Impeachment vs CJ De Castro may end up moot and academic: lawmaker


Posted at Aug 30 2018 09:40 AM | Updated as of Aug 30 2018 11:14 AM

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MANILA - The impeachment complaint against Chief Justice Teresita Leonardo-de Castro may become moot and academic if it hurdles the House of Representatives after her impending retirement, the chair of the House justice committee said Thursday.

Oriental Mindoro Rep. Salvador "Doy" Leachon, chair of the justice committee, said they will start the impeachment proceeding Tuesday next week, and they expect to finish it within more or less 55 days.

De Castro's tenure will only last for at least 45 days.

"If that would happen, granting for the sake of argument that the retirement would precede the termination of this case against her, definitely it would be moot and academic. But as to the other cases they would proceed," he told ANC.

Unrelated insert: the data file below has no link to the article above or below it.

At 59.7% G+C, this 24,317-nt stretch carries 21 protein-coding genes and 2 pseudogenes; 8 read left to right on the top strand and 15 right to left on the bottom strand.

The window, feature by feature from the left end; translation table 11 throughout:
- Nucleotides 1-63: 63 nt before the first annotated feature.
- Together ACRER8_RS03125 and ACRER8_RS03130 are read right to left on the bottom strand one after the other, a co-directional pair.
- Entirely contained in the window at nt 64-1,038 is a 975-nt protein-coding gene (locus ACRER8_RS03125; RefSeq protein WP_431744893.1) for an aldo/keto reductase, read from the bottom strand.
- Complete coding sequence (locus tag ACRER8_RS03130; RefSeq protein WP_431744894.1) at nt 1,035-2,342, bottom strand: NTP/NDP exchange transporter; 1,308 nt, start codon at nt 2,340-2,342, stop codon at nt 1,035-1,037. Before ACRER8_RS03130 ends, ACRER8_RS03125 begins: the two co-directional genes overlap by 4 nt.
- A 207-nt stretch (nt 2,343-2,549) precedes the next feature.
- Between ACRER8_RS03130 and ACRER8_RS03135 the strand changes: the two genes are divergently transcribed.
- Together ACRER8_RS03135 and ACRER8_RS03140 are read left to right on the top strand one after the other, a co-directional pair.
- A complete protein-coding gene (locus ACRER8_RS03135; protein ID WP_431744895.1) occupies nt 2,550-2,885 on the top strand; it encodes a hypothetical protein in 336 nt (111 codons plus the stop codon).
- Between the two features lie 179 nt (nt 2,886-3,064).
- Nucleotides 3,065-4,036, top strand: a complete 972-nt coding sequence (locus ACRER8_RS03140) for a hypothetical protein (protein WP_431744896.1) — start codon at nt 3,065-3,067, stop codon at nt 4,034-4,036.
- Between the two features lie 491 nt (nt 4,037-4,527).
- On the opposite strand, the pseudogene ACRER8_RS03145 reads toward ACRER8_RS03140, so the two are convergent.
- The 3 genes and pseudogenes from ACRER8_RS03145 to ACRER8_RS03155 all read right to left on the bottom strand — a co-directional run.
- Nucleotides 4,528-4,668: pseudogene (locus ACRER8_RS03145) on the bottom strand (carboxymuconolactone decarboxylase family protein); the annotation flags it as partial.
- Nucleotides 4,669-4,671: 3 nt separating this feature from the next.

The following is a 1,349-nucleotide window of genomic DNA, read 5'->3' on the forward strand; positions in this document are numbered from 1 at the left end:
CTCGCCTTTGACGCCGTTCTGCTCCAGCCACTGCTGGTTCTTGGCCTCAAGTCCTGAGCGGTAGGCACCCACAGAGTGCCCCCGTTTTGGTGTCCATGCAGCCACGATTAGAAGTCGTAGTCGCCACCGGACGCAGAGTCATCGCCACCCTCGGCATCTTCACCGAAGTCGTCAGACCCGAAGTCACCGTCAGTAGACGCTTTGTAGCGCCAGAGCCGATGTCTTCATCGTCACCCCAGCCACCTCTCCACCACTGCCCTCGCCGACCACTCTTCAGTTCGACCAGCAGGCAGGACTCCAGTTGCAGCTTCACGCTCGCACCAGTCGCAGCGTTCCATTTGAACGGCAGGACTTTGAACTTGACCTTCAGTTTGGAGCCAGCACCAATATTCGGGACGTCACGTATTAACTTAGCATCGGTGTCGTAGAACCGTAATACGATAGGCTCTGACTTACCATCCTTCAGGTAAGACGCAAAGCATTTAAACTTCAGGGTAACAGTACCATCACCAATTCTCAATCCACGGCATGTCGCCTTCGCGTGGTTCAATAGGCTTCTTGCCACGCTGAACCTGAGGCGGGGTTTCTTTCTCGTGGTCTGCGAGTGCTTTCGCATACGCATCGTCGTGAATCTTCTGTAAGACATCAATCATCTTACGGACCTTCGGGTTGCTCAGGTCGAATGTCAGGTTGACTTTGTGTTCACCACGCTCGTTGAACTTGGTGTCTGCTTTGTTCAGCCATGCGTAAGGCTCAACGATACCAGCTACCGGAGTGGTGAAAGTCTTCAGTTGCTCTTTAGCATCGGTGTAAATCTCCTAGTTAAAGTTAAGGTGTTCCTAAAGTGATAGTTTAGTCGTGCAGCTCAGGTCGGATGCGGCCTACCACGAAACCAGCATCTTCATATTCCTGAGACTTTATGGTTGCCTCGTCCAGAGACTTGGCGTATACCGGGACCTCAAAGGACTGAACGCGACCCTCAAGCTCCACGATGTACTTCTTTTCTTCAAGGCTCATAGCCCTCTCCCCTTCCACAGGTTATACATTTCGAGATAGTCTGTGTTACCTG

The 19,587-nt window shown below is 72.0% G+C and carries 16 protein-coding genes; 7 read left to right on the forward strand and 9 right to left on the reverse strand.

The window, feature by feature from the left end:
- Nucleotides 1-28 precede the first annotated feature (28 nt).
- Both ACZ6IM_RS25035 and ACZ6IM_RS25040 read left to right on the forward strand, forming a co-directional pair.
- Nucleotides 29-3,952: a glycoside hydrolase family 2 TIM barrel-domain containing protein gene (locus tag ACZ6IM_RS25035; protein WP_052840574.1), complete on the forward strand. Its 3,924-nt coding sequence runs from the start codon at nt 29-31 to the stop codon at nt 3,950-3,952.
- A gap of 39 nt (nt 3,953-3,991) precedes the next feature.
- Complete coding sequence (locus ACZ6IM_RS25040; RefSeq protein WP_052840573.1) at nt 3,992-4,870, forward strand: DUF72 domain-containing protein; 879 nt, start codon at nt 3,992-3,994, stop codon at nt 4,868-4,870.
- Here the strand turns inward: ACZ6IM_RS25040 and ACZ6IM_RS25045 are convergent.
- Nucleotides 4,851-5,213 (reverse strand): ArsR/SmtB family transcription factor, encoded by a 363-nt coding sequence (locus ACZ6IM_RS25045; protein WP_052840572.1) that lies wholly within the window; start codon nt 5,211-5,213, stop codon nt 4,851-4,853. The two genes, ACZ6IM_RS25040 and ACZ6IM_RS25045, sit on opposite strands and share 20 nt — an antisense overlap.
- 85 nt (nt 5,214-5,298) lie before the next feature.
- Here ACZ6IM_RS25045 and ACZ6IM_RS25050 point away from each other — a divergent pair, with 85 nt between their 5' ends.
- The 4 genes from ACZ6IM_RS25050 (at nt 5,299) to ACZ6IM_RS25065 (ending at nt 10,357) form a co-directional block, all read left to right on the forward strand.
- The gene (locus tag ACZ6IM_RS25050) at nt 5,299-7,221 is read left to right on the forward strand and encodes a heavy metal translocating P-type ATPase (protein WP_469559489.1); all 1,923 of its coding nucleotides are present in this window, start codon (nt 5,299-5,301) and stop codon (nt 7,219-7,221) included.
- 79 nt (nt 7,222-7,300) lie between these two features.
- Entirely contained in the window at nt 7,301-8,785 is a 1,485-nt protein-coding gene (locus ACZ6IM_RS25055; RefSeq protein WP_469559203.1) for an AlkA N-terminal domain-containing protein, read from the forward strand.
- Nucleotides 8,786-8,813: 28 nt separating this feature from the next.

De Castro was among the 7 Supreme Court associate justices who are facing impeachment raps for granting the Office of Solicitor General's quo warranto petition to oust her predecessor, Maria Lourdes Sereno.

The associate justices who are facing impeachment raps for voting in favor of Sereno's ouster were Diosdado Peralta, Lucas Bersamin, Francis Jardeleza, Noel Tijam, Andres Reyes Jr., and Alexander Gesmundo.

De Castro earlier urged her critics to move on, saying her appointment should not be viewed as a "reward" for her role in Sereno's ouster.

"I think people should just look at my track record. I don't think one incident like that would've been enough to elevate me in the highest position in the judiciary," she said.

Leachon has assured fair and impartial hearings even though they need to expedite the process. The 7 magistrates, he said, will be summoned in the course of the proceedings and will be allowed to be represented by their counsels if they wish to.

"I guarantee the complainants and the public that we'll have an impartial proceeding. It's just that, as also instructed by the House Speaker, we have to expedite this proceeding but we have so many things to do in Congress," he said.